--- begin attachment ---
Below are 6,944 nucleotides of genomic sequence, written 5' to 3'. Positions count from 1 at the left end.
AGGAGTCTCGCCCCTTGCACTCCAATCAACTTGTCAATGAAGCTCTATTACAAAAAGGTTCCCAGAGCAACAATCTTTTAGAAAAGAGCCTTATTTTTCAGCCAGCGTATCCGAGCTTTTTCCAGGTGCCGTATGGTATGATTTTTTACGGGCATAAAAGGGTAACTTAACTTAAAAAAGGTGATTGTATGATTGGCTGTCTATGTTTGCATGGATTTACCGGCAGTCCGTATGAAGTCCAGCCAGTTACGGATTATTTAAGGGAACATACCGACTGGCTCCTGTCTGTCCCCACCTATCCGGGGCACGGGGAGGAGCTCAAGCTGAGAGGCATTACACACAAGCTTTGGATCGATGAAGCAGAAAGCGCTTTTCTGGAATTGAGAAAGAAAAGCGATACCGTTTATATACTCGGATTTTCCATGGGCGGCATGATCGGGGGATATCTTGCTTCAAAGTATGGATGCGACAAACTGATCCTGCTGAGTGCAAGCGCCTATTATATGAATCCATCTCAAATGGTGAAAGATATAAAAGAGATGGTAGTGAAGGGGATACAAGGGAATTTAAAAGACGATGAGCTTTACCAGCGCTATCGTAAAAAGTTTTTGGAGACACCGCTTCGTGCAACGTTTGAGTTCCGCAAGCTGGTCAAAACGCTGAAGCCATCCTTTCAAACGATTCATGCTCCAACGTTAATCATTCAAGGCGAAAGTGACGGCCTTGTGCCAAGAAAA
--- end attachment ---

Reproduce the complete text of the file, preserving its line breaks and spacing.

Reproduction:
Below are 6,944 nucleotides of genomic sequence, written 5' to 3'. Positions count from 1 at the left end.
AGGAGTCTCGCCCCTTGCACTCCAATCAACTTGTCAATGAAGCTCTATTACAAAAAGGTTCCCAGAGCAACAATCTTTTAGAAAAGAGCCTTATTTTTCAGCCAGCGTATCCGAGCTTTTTCCAGGTGCCGTATGGTATGATTTTTTACGGGCATAAAAGGGTAACTTAACTTAAAAAAGGTGATTGTATGATTGGCTGTCTATGTTTGCATGGATTTACCGGCAGTCCGTATGAAGTCCAGCCAGTTACGGATTATTTAAGGGAACATACCGACTGGCTCCTGTCTGTCCCCACCTATCCGGGGCACGGGGAGGAGCTCAAGCTGAGAGGCATTACACACAAGCTTTGGATCGATGAAGCAGAAAGCGCTTTTCTGGAATTGAGAAAGAAAAGCGATACCGTTTATATACTCGGATTTTCCATGGGCGGCATGATCGGGGGATATCTTGCTTCAAAGTATGGATGCGACAAACTGATCCTGCTGAGTGCAAGCGCCTATTATATGAATCCATCTCAAATGGTGAAAGATATAAAAGAGATGGTAGTGAAGGGGATACAAGGGAATTTAAAAGACGATGAGCTTTACCAGCGCTATCGTAAAAAGTTTTTGGAGACACCGCTTCGTGCAACGTTTGAGTTCCGCAAGCTGGTCAAAACGCTGAAGCCATCCTTTCAAACGATTCATGCTCCAACGTTAATCATTCAAGGCGAAAGTGACGGCCTTGTGCCAAGAAAA